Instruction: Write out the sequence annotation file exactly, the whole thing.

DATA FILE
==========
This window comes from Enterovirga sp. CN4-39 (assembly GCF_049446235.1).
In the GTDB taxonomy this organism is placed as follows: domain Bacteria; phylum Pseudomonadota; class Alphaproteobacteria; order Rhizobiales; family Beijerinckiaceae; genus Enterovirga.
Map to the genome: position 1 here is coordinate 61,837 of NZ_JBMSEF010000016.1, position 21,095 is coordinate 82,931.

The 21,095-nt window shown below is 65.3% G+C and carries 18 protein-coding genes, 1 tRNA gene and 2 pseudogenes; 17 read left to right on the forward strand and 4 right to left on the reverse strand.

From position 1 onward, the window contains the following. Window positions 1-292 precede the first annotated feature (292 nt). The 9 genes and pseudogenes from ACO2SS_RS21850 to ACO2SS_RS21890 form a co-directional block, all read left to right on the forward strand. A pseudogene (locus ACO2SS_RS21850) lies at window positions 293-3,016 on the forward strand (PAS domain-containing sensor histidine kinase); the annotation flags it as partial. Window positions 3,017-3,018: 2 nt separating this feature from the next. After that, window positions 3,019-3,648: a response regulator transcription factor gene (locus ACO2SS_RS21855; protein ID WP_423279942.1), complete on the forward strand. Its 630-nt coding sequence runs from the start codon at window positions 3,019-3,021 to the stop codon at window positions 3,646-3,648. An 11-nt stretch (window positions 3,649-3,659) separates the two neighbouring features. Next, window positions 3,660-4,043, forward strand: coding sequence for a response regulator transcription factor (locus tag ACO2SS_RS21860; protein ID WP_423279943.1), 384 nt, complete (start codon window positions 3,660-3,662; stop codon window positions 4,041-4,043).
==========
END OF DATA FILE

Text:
This window comes from Enterovirga sp. CN4-39 (assembly GCF_049446235.1).
In the GTDB taxonomy this organism is placed as follows: domain Bacteria; phylum Pseudomonadota; class Alphaproteobacteria; order Rhizobiales; family Beijerinckiaceae; genus Enterovirga.
Map to the genome: position 1 here is coordinate 61,837 of NZ_JBMSEF010000016.1, position 21,095 is coordinate 82,931.

The 21,095-nt window shown below is 65.3% G+C and carries 18 protein-coding genes, 1 tRNA gene and 2 pseudogenes; 17 read left to right on the forward strand and 4 right to left on the reverse strand.

From position 1 onward, the window contains the following. Window positions 1-292 precede the first annotated feature (292 nt). The 9 genes and pseudogenes from ACO2SS_RS21850 to ACO2SS_RS21890 form a co-directional block, all read left to right on the forward strand. A pseudogene (locus ACO2SS_RS21850) lies at window positions 293-3,016 on the forward strand (PAS domain-containing sensor histidine kinase); the annotation flags it as partial. Window positions 3,017-3,018: 2 nt separating this feature from the next. After that, window positions 3,019-3,648: a response regulator transcription factor gene (locus ACO2SS_RS21855; protein ID WP_423279942.1), complete on the forward strand. Its 630-nt coding sequence runs from the start codon at window positions 3,019-3,021 to the stop codon at window positions 3,646-3,648. An 11-nt stretch (window positions 3,649-3,659) separates the two neighbouring features. Next, window positions 3,660-4,043, forward strand: coding sequence for a response regulator transcription factor (locus tag ACO2SS_RS21860; protein ID WP_423279943.1), 384 nt, complete (start codon window positions 3,660-3,662; stop codon window positions 4,041-4,043).